New York needs help on the boards and another scoring option.
"I felt like we could beat them," Whisenant said of playing Connecticut in the series. "But we have to play with such energy, defensively, that it's hard for us to maintain for 40 minutes. And we're not deep enough, we can't score when I go to my bench too deep.
"So it's been a never-ending issue for us. ... We can get defensive effort, but, really, we ride Cappie to death. That's the truth of it."
The other truth is New York was in the playoffs more so because of what Chicago didn't do, in part to injuries to former Rutgers star Epiphanny Prince, who was a scoring machine but missed 10 or more games, and Olympic center Sylvia Fowles.
Had not the Sky gone on a 2-15 slide, which included four games lost in the final minute or overtime, the playoff slot for fourth would have been decided in early September.
New York was 1-6 against the Sun, including the playoffs, and 5-16 against teams that were .500 or better. A highlight was a rally over Los Angeles, though the Sparks blew opportunities in the final minute; Seattle, which is in the playoffs, had a losing record, but was without Lauren Jackson when New York won a game at home.
The Liberty got fat on Washington, along with everyone else, going 4-1 -- the Mystics were a woeful 5-29.
Injuries notwithstanding, players came from overseas late at the outset, though the one upside was they were all on various championship contending teams.
The schedule was arduous before the Olympics, but it was easy to see that New York could get more wins on the back half because of playing more games against the bottom of the barrel in Washington, Tulsa, and Phoenix.
One potential bright spot is the Liberty own the rights to former VCU star Quanitra Hollingsworth, who stayed all summer with the Turkish national team.
They also still own the rights to Janelle McCarville, who seems unlikely ever to re-join New York. Perhaps they could package either or both of them, if they'll agree, with maybe the fifth pick to Tulsa, if they'll deal, for second-year pro Elizabeth Cambage, who never showed this season after being with the Australian team, if she's amenable to the bright lights of Broadway. (The team still trains in Westchester County and several players still reside in Manhattan, if not near the training center).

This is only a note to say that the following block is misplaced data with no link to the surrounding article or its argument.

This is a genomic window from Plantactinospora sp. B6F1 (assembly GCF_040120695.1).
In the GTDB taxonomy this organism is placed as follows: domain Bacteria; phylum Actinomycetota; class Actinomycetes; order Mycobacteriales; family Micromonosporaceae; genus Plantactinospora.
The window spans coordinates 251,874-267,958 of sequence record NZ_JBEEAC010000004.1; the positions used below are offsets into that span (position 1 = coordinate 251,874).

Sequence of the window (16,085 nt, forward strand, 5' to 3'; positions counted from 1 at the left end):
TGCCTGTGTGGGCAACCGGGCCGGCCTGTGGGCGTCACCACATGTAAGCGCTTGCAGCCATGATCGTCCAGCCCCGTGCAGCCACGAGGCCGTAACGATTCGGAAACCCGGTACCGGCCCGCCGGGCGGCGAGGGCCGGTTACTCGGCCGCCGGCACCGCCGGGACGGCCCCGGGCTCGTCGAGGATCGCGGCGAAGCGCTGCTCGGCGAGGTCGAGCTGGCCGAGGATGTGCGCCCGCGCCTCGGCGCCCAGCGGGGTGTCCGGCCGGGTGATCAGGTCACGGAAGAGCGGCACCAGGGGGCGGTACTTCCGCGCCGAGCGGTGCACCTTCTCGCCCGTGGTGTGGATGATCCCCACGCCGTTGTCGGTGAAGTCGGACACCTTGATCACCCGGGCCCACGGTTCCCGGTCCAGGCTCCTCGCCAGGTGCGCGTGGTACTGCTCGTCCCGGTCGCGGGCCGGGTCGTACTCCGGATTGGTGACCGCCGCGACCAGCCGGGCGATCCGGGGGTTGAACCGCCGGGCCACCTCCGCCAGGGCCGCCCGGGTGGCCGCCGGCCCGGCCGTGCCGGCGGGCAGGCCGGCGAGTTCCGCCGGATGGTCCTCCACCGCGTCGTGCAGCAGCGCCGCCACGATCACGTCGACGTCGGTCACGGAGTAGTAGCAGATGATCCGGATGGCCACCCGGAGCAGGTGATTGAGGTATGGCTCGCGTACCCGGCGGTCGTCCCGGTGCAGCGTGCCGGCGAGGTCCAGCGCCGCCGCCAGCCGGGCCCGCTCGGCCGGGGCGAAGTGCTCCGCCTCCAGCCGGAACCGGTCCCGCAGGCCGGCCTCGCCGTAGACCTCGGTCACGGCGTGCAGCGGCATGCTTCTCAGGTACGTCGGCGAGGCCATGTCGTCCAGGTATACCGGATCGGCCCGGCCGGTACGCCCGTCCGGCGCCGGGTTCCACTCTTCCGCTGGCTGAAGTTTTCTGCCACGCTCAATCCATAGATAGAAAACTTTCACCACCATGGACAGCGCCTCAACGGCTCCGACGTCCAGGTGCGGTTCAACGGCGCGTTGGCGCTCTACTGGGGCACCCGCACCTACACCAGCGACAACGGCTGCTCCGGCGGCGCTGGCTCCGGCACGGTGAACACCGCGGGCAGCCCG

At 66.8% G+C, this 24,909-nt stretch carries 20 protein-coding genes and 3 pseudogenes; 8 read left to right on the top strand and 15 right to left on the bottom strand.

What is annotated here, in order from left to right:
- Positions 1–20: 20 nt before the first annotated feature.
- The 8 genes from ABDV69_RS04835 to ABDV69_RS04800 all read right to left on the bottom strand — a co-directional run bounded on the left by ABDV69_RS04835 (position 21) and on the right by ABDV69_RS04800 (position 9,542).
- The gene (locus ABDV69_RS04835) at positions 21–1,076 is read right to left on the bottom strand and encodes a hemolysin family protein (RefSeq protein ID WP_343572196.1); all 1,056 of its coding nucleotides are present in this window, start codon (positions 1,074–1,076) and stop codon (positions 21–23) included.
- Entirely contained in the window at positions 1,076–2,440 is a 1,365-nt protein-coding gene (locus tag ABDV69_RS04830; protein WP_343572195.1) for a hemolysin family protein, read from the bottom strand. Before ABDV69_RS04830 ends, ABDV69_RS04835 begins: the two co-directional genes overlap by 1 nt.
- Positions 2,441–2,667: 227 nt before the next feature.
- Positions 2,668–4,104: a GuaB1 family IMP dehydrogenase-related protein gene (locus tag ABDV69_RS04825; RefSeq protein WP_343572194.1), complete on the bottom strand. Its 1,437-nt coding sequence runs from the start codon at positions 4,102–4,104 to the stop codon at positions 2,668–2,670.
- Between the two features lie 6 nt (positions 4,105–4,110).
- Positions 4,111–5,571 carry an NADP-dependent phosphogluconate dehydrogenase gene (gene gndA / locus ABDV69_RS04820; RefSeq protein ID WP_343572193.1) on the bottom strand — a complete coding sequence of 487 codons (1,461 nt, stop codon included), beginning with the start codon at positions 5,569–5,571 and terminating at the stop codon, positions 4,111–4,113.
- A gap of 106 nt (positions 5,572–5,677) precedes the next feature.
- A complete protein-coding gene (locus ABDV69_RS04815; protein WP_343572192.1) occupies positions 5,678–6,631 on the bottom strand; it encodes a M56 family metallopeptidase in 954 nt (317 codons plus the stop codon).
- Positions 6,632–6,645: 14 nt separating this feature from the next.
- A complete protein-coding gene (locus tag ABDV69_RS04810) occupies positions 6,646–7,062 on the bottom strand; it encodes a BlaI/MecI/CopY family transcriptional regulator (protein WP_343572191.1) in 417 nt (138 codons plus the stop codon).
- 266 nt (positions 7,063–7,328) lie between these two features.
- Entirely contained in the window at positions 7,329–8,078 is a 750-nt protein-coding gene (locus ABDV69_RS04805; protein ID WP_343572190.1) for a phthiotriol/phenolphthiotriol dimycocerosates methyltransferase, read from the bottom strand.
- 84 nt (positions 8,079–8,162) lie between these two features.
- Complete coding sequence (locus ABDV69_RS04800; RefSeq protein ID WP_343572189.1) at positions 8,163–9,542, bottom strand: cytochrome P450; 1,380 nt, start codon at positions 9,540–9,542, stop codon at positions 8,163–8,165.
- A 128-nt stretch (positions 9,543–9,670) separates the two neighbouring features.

Of course, maybe Indiana's veterans may accelerate on the aging cycle, or Angel McCoughtry in Atlanta might get involved in another internal dust-up that would level the field a bit for New York when the 2013 curtain rises.
Or maybe New York and Washington can play each other all summer and the winner gets a play-in game against the fourth place team to the postseason.
With the lack of a quality top three pick, the Mystics no longer have the perceived magnet to draw a slew of candidates to assume either a combo coach/general manager position or to singularly take one or the other jobs vacated with the pre-lottery ouster of Trudi Lacey and her assistants -- Marianne Stanley and Jen Gillom, who were both previous head coaches in the WNBA.
Stanley gets high marks around the league but unfortunately she had the misfortune to be on the Mystics staff, which eliminates her or she would have been made at least interim head coach to a spot she once held in the nation's capital.